Will financial technology startups disrupt traditional banking?
The surge of financial technology startups—or “fintechs”—is improving the speed and quality of customer service of lending, money transfers, wealth management and much more in the banking industry. As these firms become more prominent in the financial services sector, banks and regulators will have to adapt. Banks already are beginning to integrate these new services by investing in or partnering with fintechs and by developing similar technologies on their own. Regulators are rushing to understand the nature of these new firms and the potential benefits and threats they pose to the financial system. As the financial sector debates the future of fintech, here are some of the issues under consideration: Will fintech replace traditional banking? Are alternative lenders reshaping how people borrow? Is government capable of regulating the emerging fintech industry?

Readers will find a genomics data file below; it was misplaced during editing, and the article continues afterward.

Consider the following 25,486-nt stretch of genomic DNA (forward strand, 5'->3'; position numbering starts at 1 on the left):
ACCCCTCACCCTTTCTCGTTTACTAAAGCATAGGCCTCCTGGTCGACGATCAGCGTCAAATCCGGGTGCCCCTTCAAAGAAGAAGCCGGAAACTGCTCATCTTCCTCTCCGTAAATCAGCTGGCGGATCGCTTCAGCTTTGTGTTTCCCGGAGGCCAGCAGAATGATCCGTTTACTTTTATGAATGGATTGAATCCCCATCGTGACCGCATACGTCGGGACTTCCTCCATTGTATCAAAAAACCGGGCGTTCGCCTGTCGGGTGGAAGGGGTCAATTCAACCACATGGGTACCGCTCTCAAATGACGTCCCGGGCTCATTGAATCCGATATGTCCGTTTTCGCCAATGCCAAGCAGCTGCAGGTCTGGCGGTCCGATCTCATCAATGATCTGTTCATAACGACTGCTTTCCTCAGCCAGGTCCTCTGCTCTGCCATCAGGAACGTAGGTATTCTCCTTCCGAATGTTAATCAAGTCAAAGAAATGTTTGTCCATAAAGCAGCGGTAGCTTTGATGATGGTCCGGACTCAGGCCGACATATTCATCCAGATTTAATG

James Song realized he needed access to some fast cash. A lot of it.
It was 2007, and Song was building the first plastic recycling plant in Uganda, where he had traveled on a Fulbright scholarship after graduating from Harvard University two years earlier. His goal was to reduce the spread of malaria, a mosquito-borne virus. Plastic bags littered Uganda’s streets and blocked sewers, creating pools of standing water that are a breeding grounds for the pests.
The only problem? Song was out of money. He had started building the plant with money he had raised from friends and family, but he needed $25,000 to finish the project. The most obvious solution, turning to a bank, seemed like a long shot.
“I was absolutely not optimistic about getting a bank loan,” says Song, who now runs Faircap Partners, an investment management firm focused on development in Myanmar.
Not to mention, he was running out of time before the machinery he ordered would arrive.
Dejected, Song was surfing the internet at a café in Uganda when he came across an intriguing opportunity. A new company called Lending Club was offering fast loans of up to $25,000. Song says requesting a loan through the fledgling site was a “no-brainer,” given his situation.
To his surprise, Song’s loan was funded in a matter of days, at an annual rate of just over 11 percent. He paid off the loan in three years without missing a monthly payment.